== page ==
Gary Johnson, Jill Stein on N.H. ballot: Can they get to the debates?

The Libertarian Party is on the ballotin 47 states and the Green Party reports that its on the ballot in 42 states.

(AP Photo/Ann Sanner)
Libertarian Party activists in Ohio carry boxes of signature petitions to the Secretary of State's Office Tuesday, Aug. 9, 2016, in Columbus, Ohio, in hopes of placing presidential candidate Gary Johnson on the November ballot.

The leading third party candidates for president — Libertarian Gary Johnson and the Green Party's Jill Stein — will appear on the New Hampshire ballot in November.

Both have submitted the necessary 3,000 signatures to be listed on the ballot as presidential candidates. Ms. Stein's supporters delivered stacks of paperwork to the Secretary of State's office Friday; Mr. Johnson had already qualified. The election is Nov. 8.

The Libertarian Party says that it's currently on the ballot with its 2016 presidential candidate in 47 states, plus D.C., and remains on track to be on the ballot in all 50. The Green Party reports that it's on the ballot in 42 states, plus Washington D.C. 

Stein and Johnson saw little success in their 2012 bids, with Johnson winning 1.3 million votes and Stein less than half a million. But both are hoping to capitalize on the electorate's negative feelings toward Republican Donald Trump and Democrat Hillary Clinton to energize new supporters.

Stein, who is anti-war and advocates for an aggressive move toward clean energy, is appealing to supporters of former Democratic presidential candidate Vermont Sen. Bernie Sanders. Johnson, meanwhile, says his fiscally conservative but more socially liberal views put him in line with most voters.

Johnson recently campaigned in the state and is better known among New Hampshire voters than Stein, according to a July poll from the University of New Hampshire Survey Center.

Winning a spot on the presidential debate stage will be critical for Johnson's and Stein's ability to share their views with a wide audience. Each needs to hit 15 percent in several selected national polls. As of now, neither has. Johnson overall polls higher (about 10 percent) than Stein (about 3-4 percent)

The Christian Science Monitor reported that three out of five American voters want a third-party candidate to speak during the coming presidential debates, according to the latest Quinnipiac University poll – a sign that Americans want an alternative to this unusually negative presidential race.

There are three presidential debates scheduled for September and October. The first is Sept. 26 at Hofstra University in New York. 

But Politico reports that Johnson's polling numbers have plateaued;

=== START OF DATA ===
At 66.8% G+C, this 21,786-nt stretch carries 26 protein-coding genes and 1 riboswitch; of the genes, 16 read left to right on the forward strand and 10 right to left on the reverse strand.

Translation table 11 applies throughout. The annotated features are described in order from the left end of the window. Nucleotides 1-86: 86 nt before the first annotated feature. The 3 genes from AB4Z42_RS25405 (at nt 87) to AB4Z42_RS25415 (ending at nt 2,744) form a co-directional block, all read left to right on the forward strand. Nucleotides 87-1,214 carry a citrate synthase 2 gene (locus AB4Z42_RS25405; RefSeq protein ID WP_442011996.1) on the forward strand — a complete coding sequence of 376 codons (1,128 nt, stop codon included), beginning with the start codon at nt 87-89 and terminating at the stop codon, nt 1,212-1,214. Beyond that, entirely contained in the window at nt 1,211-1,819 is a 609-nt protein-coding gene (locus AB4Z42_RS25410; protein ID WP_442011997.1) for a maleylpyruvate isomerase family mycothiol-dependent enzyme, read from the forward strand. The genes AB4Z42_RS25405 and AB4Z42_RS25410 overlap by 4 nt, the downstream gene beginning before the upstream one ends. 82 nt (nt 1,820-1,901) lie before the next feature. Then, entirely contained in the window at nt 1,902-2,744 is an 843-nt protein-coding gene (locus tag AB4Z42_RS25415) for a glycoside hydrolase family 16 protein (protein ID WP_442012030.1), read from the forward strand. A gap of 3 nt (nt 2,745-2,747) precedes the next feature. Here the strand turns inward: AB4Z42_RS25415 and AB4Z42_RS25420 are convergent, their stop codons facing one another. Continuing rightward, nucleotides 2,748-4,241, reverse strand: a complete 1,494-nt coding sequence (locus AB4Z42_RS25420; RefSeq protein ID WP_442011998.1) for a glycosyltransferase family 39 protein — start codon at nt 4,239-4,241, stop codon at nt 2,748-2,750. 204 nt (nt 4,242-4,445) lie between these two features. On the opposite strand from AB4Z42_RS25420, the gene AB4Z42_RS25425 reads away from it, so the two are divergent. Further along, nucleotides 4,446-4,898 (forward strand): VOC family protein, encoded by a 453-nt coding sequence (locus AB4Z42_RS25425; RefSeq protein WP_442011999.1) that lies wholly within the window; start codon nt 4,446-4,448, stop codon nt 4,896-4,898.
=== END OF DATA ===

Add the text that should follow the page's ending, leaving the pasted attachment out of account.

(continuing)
Looking at the same five polls the commission will use, Johnson’s support was actually a point higher, 10.8 percent, in the pre-conventions round of polling than it is now...

In an interview on “Fox News Sunday” this week, Johnson acknowledged that falling short would be “game over” for his chances of winning. Additionally, as a third-party candidate looking to spread an ideological message, missing the stage would mean losing a chance to make the libertarian case to millions of viewers.

You've read  of  free articles. Subscribe to continue.

Dear Reader,

About a year ago, I happened upon this statement about the Monitor in the Harvard Business Review – under the charming heading of “do things that don’t interest you”:

“Many things that end up” being meaningful, writes social scientist Joseph Grenny, “have come from conference workshops, articles, or online videos that began as a chore and ended with an insight. My work in Kenya, for example, was heavily influenced by a Christian Science Monitor article I had forced myself to read 10 years earlier. Sometimes, we call things ‘boring’ simply because they lie outside the box we are currently in.”

If you were to come up with a punchline to a joke about the Monitor, that would probably be it. We’re seen as being global, fair, insightful, and perhaps a bit too earnest. We’re the bran muffin of journalism.

But you know what? We change lives. And I’m going to argue that we change lives precisely because we force open that too-small box that most human beings think they live in.

The Monitor is a peculiar little publication that’s hard for the world to figure out. We’re run by a church, but we’re not only for church members and we’re not about converting people. We’re known as being fair even as the world becomes as polarized as at any time since the newspaper’s founding in 1908.

We have a mission beyond circulation, we want to bridge divides. We’re about kicking down the door of thought everywhere and saying, “You are bigger and more capable than you realize. And we can prove it.”

If you’re looking for bran muffin journalism, you can subscribe to the Monitor for $15. You’ll get the Monitor Weekly magazine, the Monitor Daily email, and unlimited access to CSMonitor.com.